July 10, 2013 12:13 pm
Updated: July 10, 2013 12:15 pm

Lesson learned, by Carolyn Stewart-Olsen

Conservative Leader Stephen Harper's press secretray Carolyn Stewart-Olsen watches Harper address the media during a campaign stop at the Evergreen Seniors Centre in Guelph, Ont. Friday, Dec. 9, 2005.(CP PHOTO/Jonathan Hayward)


Carolyn Stewart-Olsen has “learned a lot.”

The Conservative senator who sits on the internal economy sub-committee – the three-member steering committee accused of whitewashing a report on Sen. Mike Duffy’s expenses – denies there was a deal to go easy on him or that she knew about Nigel Wright’s $90,000 cheque.

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But, she admits the committee could have done better.

“I don’t think we probably did our job as well as we could have,” she said in an interview Tuesday.

For one, it was later revealed Duffy had what some are calling a pattern of double-dipping expenses, such as claiming per diems while campaigning for Conservatives outside of Ottawa.

“There were a lot of additional things that kind of came out after we had presented that report,” she said.

“That’s why we asked that when the report went to the Senate that it be recalled and go back to internal so that we could review the new information.”

Both Stewart-Olsen and former committee chair Sen. David Tkachuk, admitted being in touch with the Prime Minister’s Office during the audit, and Tkachuk told Maclean’s he had spoken to Duffy about per diems claimed while he was in Florida.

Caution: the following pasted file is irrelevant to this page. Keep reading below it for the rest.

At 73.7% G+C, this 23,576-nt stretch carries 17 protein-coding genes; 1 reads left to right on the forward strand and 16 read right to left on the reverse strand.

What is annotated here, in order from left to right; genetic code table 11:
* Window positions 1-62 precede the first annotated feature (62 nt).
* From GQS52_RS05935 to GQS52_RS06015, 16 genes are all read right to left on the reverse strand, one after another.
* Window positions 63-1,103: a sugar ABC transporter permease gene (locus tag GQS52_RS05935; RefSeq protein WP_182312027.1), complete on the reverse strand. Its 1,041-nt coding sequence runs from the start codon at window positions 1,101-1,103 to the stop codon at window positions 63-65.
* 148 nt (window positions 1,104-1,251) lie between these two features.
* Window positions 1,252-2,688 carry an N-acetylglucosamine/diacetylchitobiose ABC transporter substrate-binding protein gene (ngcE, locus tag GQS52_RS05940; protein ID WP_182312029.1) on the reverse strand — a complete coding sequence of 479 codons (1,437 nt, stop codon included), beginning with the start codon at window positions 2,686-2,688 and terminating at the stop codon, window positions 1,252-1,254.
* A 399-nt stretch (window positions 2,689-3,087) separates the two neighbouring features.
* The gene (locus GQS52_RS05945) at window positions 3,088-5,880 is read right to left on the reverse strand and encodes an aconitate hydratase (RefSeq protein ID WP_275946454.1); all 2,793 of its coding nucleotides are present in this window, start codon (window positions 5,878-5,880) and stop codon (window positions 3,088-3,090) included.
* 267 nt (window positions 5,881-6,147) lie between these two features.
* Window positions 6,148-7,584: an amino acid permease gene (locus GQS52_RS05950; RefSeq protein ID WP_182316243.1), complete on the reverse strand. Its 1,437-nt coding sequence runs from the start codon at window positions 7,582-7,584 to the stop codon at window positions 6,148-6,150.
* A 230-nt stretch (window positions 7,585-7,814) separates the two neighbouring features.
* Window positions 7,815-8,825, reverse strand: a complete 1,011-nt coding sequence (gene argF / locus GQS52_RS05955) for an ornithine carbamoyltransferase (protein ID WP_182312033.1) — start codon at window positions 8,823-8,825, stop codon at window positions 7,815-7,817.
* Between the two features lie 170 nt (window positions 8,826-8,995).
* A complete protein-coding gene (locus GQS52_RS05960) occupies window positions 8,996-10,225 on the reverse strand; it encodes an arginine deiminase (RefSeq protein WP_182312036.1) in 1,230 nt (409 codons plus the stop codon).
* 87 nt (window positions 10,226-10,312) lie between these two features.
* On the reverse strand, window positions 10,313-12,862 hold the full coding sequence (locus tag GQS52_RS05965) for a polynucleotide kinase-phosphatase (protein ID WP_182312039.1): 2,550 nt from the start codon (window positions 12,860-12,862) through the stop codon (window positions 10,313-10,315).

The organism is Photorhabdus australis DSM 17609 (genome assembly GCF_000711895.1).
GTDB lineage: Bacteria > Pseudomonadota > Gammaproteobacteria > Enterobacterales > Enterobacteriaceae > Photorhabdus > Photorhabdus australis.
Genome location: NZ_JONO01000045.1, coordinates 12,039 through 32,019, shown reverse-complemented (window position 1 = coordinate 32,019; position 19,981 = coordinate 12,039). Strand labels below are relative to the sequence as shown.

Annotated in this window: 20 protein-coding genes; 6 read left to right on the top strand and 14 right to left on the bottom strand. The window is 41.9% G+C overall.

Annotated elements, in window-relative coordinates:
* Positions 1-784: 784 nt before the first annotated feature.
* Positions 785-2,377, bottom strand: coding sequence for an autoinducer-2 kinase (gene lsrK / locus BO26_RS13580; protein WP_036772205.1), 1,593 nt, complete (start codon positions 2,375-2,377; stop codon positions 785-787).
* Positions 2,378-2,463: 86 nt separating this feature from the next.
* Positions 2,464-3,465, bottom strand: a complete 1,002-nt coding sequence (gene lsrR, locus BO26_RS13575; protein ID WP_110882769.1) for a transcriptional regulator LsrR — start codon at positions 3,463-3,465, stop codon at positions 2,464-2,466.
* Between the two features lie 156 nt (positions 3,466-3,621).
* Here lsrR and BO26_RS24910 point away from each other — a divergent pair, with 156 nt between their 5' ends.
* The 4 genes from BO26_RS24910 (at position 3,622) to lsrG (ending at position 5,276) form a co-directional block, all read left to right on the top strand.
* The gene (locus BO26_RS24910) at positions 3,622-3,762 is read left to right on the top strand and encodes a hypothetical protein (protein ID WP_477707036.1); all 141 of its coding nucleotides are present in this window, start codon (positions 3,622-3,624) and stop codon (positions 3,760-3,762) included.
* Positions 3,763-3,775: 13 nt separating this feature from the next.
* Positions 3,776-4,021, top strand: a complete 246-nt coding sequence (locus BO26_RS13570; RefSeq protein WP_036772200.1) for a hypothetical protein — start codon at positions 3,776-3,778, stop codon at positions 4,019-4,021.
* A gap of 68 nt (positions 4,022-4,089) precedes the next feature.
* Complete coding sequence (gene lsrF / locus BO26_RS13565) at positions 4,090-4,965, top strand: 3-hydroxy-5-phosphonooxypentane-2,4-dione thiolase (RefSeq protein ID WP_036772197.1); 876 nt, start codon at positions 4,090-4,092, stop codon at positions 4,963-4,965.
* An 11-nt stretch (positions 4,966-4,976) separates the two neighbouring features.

“I think we learned a lot,” said Stewart-Olsen about her first audit process, which also included reports on Senators Mac Harb and Patrick Brazeau.

“I learned a lot about trying to work fairly with everyone. You don’t talk with people who are being audited.”

Stewart-Olsen says she hopes to maintain a “balance” in the committee’s treatment of Sen. Pamela Wallin’s upcoming audit.

“You have to be aware of their privacy, but you also have to be aware of the public’s right to know. You have to try to work a balance out there, and that’s what I will be pushing very hard for with the upcoming Wallin report,” she said.

After the three-member steering committee reviews the audit, she said she has no problem with the larger internal economy committee being open to the public.

“I think we were fair and honest in our initial reports as well,” she said.

“Hindsight is a great thing.”

© 2013 Shaw Media

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